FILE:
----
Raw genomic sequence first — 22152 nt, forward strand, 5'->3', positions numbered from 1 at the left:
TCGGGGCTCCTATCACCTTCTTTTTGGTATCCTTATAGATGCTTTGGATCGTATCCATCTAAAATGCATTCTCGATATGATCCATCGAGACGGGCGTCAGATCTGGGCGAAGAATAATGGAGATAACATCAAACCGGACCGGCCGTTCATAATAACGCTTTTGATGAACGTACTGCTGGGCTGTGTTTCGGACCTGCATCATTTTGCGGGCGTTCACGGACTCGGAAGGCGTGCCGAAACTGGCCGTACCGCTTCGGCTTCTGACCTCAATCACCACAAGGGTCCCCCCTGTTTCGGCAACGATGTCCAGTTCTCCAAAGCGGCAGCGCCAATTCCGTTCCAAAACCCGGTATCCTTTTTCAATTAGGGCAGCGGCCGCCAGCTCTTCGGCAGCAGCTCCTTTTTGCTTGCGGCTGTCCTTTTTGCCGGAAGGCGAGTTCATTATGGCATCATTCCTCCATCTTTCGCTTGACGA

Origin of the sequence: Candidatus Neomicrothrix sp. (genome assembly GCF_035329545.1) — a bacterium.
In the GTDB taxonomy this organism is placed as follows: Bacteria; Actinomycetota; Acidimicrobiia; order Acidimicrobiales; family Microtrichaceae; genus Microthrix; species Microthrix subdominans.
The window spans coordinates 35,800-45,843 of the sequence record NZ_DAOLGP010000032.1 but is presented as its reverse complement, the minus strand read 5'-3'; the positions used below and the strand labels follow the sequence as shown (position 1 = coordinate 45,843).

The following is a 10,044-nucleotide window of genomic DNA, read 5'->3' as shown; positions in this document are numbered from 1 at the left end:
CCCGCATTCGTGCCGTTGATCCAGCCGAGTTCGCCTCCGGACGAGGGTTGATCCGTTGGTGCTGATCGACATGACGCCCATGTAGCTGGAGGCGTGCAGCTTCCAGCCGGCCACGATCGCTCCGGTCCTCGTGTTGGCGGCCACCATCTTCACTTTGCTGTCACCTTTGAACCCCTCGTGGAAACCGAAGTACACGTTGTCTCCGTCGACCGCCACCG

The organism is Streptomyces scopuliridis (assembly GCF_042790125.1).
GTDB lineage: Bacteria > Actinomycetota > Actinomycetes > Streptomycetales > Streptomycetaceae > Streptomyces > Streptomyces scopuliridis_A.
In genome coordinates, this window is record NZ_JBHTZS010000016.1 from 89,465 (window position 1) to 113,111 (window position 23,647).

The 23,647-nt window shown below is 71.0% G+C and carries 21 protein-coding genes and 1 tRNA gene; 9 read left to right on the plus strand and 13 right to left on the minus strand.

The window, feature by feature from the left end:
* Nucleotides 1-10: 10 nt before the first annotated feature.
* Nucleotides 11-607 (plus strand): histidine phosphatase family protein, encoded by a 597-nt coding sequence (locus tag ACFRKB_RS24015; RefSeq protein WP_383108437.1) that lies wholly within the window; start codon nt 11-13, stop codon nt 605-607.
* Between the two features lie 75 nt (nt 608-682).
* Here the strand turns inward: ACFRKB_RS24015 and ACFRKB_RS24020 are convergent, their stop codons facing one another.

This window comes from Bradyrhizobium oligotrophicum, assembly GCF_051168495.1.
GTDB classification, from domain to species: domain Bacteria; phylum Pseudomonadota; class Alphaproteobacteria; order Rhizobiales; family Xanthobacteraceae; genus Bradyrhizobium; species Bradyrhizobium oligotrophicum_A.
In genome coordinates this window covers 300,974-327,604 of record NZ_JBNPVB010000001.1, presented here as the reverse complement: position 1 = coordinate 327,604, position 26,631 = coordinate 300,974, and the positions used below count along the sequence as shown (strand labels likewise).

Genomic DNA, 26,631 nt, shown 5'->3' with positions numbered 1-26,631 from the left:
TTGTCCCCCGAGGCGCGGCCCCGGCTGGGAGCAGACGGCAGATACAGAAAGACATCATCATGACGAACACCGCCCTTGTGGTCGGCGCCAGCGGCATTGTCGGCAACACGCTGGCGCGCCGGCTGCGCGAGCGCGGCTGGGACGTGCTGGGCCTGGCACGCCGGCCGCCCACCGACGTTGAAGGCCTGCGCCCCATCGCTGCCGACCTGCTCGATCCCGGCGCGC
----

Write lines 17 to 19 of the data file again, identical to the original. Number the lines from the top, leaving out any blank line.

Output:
This window comes from Bradyrhizobium oligotrophicum, assembly GCF_051168495.1.
GTDB classification, from domain to species: domain Bacteria; phylum Pseudomonadota; class Alphaproteobacteria; order Rhizobiales; family Xanthobacteraceae; genus Bradyrhizobium; species Bradyrhizobium oligotrophicum_A.
In genome coordinates this window covers 300,974-327,604 of record NZ_JBNPVB010000001.1, presented here as the reverse complement: position 1 = coordinate 327,604, position 26,631 = coordinate 300,974, and the positions used below count along the sequence as shown (strand labels likewise).